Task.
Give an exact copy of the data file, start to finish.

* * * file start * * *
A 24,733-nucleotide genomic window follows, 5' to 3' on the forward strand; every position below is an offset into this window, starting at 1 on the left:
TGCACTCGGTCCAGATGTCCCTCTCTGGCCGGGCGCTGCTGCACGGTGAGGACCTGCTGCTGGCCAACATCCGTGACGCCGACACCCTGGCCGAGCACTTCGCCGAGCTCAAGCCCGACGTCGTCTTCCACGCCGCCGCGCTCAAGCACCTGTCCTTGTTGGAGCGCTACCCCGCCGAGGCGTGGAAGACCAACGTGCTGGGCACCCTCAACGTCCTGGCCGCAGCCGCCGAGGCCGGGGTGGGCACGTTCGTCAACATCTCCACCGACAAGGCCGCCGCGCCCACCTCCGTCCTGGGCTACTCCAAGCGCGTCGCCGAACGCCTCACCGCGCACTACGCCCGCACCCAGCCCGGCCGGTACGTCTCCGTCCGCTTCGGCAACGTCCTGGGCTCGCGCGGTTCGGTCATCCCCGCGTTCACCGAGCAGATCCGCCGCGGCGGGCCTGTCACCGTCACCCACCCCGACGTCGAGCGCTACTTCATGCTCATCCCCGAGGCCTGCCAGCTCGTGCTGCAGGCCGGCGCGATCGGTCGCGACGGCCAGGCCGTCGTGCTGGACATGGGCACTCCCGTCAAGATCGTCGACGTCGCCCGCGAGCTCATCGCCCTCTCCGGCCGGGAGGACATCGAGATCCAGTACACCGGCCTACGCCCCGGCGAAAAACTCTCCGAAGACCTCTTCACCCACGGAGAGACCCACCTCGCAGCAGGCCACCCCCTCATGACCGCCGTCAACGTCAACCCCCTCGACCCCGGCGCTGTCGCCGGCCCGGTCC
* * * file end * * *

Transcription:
A 24,733-nucleotide genomic window follows, 5' to 3' on the forward strand; every position below is an offset into this window, starting at 1 on the left:
TGCACTCGGTCCAGATGTCCCTCTCTGGCCGGGCGCTGCTGCACGGTGAGGACCTGCTGCTGGCCAACATCCGTGACGCCGACACCCTGGCCGAGCACTTCGCCGAGCTCAAGCCCGACGTCGTCTTCCACGCCGCCGCGCTCAAGCACCTGTCCTTGTTGGAGCGCTACCCCGCCGAGGCGTGGAAGACCAACGTGCTGGGCACCCTCAACGTCCTGGCCGCAGCCGCCGAGGCCGGGGTGGGCACGTTCGTCAACATCTCCACCGACAAGGCCGCCGCGCCCACCTCCGTCCTGGGCTACTCCAAGCGCGTCGCCGAACGCCTCACCGCGCACTACGCCCGCACCCAGCCCGGCCGGTACGTCTCCGTCCGCTTCGGCAACGTCCTGGGCTCGCGCGGTTCGGTCATCCCCGCGTTCACCGAGCAGATCCGCCGCGGCGGGCCTGTCACCGTCACCCACCCCGACGTCGAGCGCTACTTCATGCTCATCCCCGAGGCCTGCCAGCTCGTGCTGCAGGCCGGCGCGATCGGTCGCGACGGCCAGGCCGTCGTGCTGGACATGGGCACTCCCGTCAAGATCGTCGACGTCGCCCGCGAGCTCATCGCCCTCTCCGGCCGGGAGGACATCGAGATCCAGTACACCGGCCTACGCCCCGGCGAAAAACTCTCCGAAGACCTCTTCACCCACGGAGAGACCCACCTCGCAGCAGGCCACCCCCTCATGACCGCCGTCAACGTCAACCCCCTCGACCCCGGCGCTGTCGCCGGCCCGGTCC